Multi-tenancy security is a sure bet, right? Yes, and the big SaaS vendors go to great lengths to ensure this. But, just as no one would have predicted at the start of last year that nearly every computer produced in the last 20 years would be vulnerable to data loss due to design flaws in the microprocessor, we also shouldn’t write off multi-tenant security as a sure thing.

In this fourth detailed blog in my 2019 predictions for Windows and Office 365 professionals, I predict this sort of breach will hit the news either because of an exploitation of an unknown vulnerability, or, more likely, because someone provisions Office 365 or Azure Active Directory (AD) in the wrong place (think commercial vs. gov clouds) or someone punches holes between tenants for easier management, giving people access to data they shouldn’t see.

Mis-provisioning and misconfigurations miss the security goal

Per a previous prediction, humans affect provisioning as well as Office 365 and Azure AD configurations. Let’s explore where the problems start.

Acme Org has many holdings, including Company A, Company B and Company Z. Company A can share information back and forth with Company B, and B can share information with Company Z, but Z cannot share information with A due to regulatory compliance. They set up individual Office 365 tenants for each company. The natural isolation of multi-tenancy is working perfectly as a boundary of administration and security for their various holdings.

But, they need to manage and audit across all of these environments, and they also need to be able to share data in a controlled way. So they decide to deploy a PowerShell script to do the management and auditing across all three environments, thus unwittingly creating a hole between Company A and Company Z.

Acme Org started with a secure model, but have now slipped back. They are chipping away at the bottom of a dam without knowing it, breaching the model they set in place. Now they are left with an uncontrolled flood of information between Companies A, B and Z that a hacker, disgruntled employee or compromised solution could steal, share or abuse.

And what’s worse is Acme Org wouldn’t be able to detect this. They’re in for a long-term breach that is hemorrhaging data because there is no accountability and no auditing.

It only takes one programming error to compromise everything.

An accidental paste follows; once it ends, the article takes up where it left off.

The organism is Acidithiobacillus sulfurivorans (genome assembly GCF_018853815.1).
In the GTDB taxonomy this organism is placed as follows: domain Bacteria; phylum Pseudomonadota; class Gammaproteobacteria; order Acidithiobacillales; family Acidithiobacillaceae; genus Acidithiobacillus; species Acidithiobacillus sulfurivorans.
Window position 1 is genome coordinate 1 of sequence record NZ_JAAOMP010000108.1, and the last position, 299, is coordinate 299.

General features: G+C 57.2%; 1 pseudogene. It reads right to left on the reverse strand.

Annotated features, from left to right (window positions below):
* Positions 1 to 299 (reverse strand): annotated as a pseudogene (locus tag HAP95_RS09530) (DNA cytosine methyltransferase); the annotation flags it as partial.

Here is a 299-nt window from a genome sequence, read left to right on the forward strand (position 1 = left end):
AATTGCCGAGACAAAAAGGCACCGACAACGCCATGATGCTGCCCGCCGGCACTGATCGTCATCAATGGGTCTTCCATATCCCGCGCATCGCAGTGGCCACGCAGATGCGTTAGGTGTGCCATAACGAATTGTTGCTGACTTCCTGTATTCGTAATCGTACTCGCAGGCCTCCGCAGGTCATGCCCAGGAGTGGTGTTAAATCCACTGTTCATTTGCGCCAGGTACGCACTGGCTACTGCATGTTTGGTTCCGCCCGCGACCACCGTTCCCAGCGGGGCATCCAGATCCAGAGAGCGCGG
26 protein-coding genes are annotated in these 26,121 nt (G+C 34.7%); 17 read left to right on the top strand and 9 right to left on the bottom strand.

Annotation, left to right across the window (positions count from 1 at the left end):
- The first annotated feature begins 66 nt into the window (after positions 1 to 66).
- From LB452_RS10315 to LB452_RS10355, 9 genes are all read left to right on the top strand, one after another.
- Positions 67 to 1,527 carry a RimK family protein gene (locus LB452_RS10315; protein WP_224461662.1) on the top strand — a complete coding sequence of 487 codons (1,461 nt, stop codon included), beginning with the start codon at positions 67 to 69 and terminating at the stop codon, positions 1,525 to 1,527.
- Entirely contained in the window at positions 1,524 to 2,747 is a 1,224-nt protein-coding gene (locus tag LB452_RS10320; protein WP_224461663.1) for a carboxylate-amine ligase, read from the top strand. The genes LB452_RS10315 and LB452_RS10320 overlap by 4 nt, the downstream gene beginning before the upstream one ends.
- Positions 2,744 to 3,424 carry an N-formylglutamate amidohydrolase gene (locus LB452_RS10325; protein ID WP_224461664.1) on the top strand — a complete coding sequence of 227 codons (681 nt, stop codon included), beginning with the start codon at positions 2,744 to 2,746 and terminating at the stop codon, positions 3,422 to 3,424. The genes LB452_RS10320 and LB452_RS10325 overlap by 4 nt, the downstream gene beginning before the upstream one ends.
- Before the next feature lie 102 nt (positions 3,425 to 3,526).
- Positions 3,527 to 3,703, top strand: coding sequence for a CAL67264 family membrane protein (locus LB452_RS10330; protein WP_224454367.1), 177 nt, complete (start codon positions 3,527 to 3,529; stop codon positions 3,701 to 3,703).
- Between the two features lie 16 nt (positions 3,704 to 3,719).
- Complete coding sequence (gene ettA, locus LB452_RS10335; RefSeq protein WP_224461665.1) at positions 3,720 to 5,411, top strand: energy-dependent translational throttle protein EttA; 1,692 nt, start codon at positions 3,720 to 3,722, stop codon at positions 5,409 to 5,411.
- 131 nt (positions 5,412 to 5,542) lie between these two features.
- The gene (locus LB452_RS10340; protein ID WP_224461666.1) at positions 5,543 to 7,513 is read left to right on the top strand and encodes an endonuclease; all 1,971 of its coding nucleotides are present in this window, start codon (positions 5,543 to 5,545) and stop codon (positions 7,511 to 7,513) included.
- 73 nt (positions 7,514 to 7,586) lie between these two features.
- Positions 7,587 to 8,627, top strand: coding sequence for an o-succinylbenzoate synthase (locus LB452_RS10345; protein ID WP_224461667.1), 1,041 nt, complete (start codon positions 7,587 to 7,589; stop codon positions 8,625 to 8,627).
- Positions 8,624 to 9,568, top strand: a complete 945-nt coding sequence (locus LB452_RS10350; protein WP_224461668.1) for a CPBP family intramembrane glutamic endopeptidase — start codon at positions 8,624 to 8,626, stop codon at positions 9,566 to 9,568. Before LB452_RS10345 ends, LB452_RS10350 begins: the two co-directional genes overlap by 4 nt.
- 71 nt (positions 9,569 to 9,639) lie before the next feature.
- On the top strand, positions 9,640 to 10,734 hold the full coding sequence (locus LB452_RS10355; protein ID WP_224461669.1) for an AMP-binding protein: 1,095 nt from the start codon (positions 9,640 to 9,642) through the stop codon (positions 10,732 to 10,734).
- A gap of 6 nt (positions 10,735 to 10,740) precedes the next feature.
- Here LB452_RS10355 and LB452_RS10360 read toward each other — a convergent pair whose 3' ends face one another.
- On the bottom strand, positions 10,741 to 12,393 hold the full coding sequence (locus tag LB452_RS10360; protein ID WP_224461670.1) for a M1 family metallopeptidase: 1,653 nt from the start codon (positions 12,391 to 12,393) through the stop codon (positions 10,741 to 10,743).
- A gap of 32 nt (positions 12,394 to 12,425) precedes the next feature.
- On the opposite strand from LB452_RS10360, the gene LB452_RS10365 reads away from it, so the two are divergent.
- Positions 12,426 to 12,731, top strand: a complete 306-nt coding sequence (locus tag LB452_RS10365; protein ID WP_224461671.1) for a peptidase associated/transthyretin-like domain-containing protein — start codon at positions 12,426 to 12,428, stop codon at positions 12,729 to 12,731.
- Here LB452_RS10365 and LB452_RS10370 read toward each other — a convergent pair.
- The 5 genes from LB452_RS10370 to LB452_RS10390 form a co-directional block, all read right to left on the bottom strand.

"The No. 1 issue is not properly securing access credentials," said Fernando Montenegro, analyst at 451 Research in SearchCloudComputing. He cites the lack of multi-factor authentication and the rise in misconfigurations as the biggest threats to cloud security.

Our recommendation for 2019

One of the best ways to ensure misconfiguration doesn’t compromise your system is to define and apply strict security and monitoring policies across your environment. The National Institute of Standards and Technology (NIST) has developed the Cybersecurity Framework to help organizations improve the security of critical infrastructures with recommended processes and procedures.

  • Apply the Framework to the management and auditing of your SaaS environments (whether third party or your own private cloud multi-tenancy environment).
  • Use the Framework to identify the desired cybersecurity outcomes against existing, trusted standards.
  • Incorporate the five NIST cybersecurity functions concurrently and continuously into your security practice: identify, protect, detect, respond and recover.
  • Use both Current and Target Profiles to rate the maturity of your identified cybersecurity outcomes and then track your outcomes and activities against where you want to be.

To learn more about the specifics of the NIST Framework and how to apply the five NIST standards in your AD environment to monitor the identities authenticating to and traversing your environment, check out this Randy Franklin Smith white paper: Securing Active Directory by Use the NIST Cybersecurity Framework.

Read the white paper

Related Content